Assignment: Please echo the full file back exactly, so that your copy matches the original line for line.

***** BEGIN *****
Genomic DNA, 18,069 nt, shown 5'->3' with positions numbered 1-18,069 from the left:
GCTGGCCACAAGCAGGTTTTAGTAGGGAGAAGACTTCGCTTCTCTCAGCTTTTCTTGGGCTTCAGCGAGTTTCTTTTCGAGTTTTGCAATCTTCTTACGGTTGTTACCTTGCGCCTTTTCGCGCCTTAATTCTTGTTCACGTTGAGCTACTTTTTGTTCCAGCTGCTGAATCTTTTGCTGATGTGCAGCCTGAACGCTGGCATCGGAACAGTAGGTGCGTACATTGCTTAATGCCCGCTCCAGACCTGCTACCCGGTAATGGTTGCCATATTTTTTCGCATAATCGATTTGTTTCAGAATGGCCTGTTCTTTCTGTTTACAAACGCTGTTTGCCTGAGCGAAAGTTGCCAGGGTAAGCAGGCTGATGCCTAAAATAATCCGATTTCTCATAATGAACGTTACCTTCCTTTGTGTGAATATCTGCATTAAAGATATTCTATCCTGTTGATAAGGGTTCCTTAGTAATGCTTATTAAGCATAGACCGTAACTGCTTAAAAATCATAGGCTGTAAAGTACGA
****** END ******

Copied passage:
Genomic DNA, 18,069 nt, shown 5'->3' with positions numbered 1-18,069 from the left:
GCTGGCCACAAGCAGGTTTTAGTAGGGAGAAGACTTCGCTTCTCTCAGCTTTTCTTGGGCTTCAGCGAGTTTCTTTTCGAGTTTTGCAATCTTCTTACGGTTGTTACCTTGCGCCTTTTCGCGCCTTAATTCTTGTTCACGTTGAGCTACTTTTTGTTCCAGCTGCTGAATCTTTTGCTGATGTGCAGCCTGAACGCTGGCATCGGAACAGTAGGTGCGTACATTGCTTAATGCCCGCTCCAGACCTGCTACCCGGTAATGGTTGCCATATTTTTTCGCATAATCGATTTGTTTCAGAATGGCCTGTTCTTTCTGTTTACAAACGCTGTTTGCCTGAGCGAAAGTTGCCAGGGTAAGCAGGCTGATGCCTAAAATAATCCGATTTCTCATAATGAACGTTACCTTCCTTTGTGTGAATATCTGCATTAAAGATATTCTATCCTGTTGATAAGGGTTCCTTAGTAATGCTTATTAAGCATAGACCGTAACTGCTTAAAAATCATAGGCTGTAAAGTACGA